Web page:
Wednesday, October 26 2016


The value of small change

Update: October, 14/2015 - 09:32

Last week, sales people in a phone shop in Ha Noi were surprised when a woman came into the shop with an old hessian bag over her shoulder. The woman, Vu Le Hang, said she wanted to buy an iPhone as a present for her husband's birthday.

The seller showed her some phones and told her what they were all about. Eventually, she decided to buy an iPhone 6 Plus at a cost of VND18.5 million (US$840).

The woman then thrust her hands into the bag, which looked like it once held rice, and pulled out crumpled wads of small notes, most of it the lowest denomination, VND1,000. None of it had a value higher than VND5,000.

The shop's cashier wasted more than half an hour counting the money. Hang said she saved all the small change in about five months selling street food.

Hang said she also planned to continue saving money to buy a dowry for her child. Help!

Man grieves over ‘lost boyhood'

Recently, the People's Court in HCM City granted a divorce sought by a Vietnamese woman from her American Vietnamese husband.The wife told the court she was tired of her husband's jealousy and scolding.

The man did not agree with her request to end the marriage because he said he still loved her and promised to change his hot-tempered ways. But the woman had had enough. Not only did she refuse to join him in America, she wanted to call it quits.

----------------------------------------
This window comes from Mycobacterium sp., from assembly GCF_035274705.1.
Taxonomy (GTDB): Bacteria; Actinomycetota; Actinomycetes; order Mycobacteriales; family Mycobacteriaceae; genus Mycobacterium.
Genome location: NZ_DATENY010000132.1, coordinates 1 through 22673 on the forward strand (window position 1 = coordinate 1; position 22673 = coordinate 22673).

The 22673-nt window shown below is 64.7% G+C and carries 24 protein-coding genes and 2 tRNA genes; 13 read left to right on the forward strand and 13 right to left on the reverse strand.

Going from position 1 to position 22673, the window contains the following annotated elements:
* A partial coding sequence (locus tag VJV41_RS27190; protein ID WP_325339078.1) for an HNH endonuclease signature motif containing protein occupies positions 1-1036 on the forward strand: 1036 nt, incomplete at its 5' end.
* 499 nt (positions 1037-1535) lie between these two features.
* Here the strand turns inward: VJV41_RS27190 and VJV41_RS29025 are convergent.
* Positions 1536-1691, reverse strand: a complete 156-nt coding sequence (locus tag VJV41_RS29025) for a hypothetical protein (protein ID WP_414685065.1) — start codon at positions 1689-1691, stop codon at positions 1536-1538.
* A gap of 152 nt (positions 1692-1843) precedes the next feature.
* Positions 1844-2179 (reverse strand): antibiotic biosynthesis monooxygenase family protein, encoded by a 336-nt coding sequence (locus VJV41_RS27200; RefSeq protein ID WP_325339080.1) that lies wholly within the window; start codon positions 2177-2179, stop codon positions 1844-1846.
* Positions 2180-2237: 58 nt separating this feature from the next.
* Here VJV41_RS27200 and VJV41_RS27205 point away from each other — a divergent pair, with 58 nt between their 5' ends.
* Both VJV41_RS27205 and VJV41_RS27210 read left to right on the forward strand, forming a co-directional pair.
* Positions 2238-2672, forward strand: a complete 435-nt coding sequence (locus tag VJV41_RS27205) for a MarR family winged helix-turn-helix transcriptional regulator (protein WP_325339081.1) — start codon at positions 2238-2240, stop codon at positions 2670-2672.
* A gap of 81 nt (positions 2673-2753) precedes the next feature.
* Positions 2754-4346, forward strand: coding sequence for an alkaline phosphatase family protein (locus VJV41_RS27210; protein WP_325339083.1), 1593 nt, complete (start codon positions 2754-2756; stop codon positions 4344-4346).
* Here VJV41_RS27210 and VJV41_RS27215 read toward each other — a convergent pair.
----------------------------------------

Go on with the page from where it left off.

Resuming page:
Despite his promises, this made the man angry again and he demanded compensation of US$30,000 for the loss of his "boyhood", plus all his wedding expenses. He also sought compensation for losing his job after taking many days off from work to handle the marriage crisis - without permission from his bosses.

During the trial, the judge explained to him that women were often more disadvantaged in divorce. But he didn't agree.

When the hearing was adjourned, the man flew back to the United States. In his absence, the judge decided in the woman's favour.

Just horsing around

A gent flying along a new stretch of dyke road in Long Bien was lost in admiration for the size of the project - and the quick and professional way it had been carried out.

As he rounded a bend he noticed a black rope pulled tightly across the road at chest height. Screeching to a halt just in time to avoid being knocked off his motorbike, he was stunned to find that at one end of the rope was a horse. The other end was tied to a lamp post erected as part of the new roadworks.

The horse was presumably supposed to be feeding on the lush grass growing on one side of the dyke. But it was a hot day and the poor animal was seeking some shade offered on the far side of the new bitumen. — VNS

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